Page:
Poor Richard's Almanack

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Barnes & Noble Publishing, Jan 1, 2004 - Almanacs, American - 302 pages
2 Reviews
Poor Richard's Almanack is one of Benjamin Franklin's most charming creations. He delighted in cloaking his writing behind a variety of literary personas, and Richard Saunders remains one of his most beloved. Some critics have complained that Poor Richard reveals the shallow materialism at the heart of Franklin's homespun philosophy and, by extension, at the heart of America itself. Even so, Almanack holds a central place in understanding Franklin and his evolution from humble tradesman to founding father as well as providing a window into colonial America. Franklin's sharp wit still retains its ability to surprise and delight readers today.
 

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User Review  - sriemann - LibraryThing

At first, the idea that these were written before the United States even existed as a country impressed me beyond anything else. Along with that the similarities of Poor Richard's advice (and franklin ... Read full review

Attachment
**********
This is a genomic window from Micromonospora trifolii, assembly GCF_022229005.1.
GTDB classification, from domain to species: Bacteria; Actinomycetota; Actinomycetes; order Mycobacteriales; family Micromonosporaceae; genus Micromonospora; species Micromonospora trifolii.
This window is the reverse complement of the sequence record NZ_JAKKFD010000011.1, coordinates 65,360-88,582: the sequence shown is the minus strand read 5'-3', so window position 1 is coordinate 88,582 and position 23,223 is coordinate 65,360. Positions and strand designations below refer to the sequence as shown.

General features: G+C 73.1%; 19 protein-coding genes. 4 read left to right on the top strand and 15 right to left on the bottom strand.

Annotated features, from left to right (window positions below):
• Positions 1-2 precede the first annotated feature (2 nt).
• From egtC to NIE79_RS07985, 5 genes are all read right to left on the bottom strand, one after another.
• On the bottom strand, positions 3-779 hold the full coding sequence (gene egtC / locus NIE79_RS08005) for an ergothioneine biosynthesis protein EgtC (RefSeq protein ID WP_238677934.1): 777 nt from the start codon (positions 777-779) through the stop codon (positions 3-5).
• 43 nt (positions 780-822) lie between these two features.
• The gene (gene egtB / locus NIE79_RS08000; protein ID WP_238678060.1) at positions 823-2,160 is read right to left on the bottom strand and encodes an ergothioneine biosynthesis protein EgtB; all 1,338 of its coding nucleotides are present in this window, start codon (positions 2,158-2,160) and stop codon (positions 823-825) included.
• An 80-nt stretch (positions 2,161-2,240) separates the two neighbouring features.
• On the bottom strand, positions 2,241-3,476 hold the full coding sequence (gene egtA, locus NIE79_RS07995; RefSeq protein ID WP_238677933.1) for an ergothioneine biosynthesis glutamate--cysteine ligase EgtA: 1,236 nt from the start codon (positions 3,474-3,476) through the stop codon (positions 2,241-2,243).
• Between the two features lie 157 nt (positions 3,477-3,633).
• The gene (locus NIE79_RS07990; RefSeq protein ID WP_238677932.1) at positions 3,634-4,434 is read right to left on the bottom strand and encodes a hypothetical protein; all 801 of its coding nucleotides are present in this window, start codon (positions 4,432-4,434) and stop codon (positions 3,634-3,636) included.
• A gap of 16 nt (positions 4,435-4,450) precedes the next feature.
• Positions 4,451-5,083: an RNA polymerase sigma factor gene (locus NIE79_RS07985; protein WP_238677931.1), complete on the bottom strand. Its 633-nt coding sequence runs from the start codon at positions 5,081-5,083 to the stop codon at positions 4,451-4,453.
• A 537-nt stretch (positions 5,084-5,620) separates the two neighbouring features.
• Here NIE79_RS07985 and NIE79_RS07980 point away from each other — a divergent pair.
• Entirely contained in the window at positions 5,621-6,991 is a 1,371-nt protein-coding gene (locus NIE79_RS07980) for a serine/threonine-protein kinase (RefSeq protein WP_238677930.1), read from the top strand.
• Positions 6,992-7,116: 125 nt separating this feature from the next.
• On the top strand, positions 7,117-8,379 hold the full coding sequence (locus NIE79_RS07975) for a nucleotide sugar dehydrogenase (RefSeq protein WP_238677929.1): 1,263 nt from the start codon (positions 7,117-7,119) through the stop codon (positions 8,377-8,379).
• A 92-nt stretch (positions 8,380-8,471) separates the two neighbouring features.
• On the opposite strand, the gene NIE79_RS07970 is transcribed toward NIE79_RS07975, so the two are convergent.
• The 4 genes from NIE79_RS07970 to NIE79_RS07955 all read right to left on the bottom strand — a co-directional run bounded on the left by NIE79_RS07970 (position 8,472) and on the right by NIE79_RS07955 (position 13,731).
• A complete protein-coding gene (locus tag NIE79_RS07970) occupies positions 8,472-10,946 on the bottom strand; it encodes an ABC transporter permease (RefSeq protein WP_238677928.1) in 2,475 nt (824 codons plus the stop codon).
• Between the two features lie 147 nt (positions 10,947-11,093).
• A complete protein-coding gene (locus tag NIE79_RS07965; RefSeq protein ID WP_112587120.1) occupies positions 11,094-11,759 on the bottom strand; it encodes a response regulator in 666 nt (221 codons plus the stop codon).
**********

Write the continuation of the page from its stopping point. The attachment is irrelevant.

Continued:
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This is a great book to read when you are learning about the first colonys. I recomend this to any one who is young and needs to do a report on poor richards almanack.

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About the author (2004)

One of 17 children, Benjamin Franklin was born in Boston on January 17, 1706. He ended his formal education at the age of 10 and began working as an apprentice at a newspaper. Running away to Philadelphia at 17, he worked for a printer, later opening his own print shop. Franklin was a man of many talents and interests. As a writer, he published a colonial newspaper and the well-known Poor Richard's Almanack, which contains his famous maxims. He authored many political and economic works, such as The Way To Wealth and Journal of the Negotiations for Peace. He is responsible for many inventions, including the Franklin stove and bifocal eyeglasses. He conducted scientific experiments, proving in one of his most famous ones that lightning and electricity were the same. As a politically active citizen, he helped draft the Declaration of Independence and lobbied for the adoption of the U.S. Constitution. He also served as ambassador to France. He died in April of 1790 at the age of 84.

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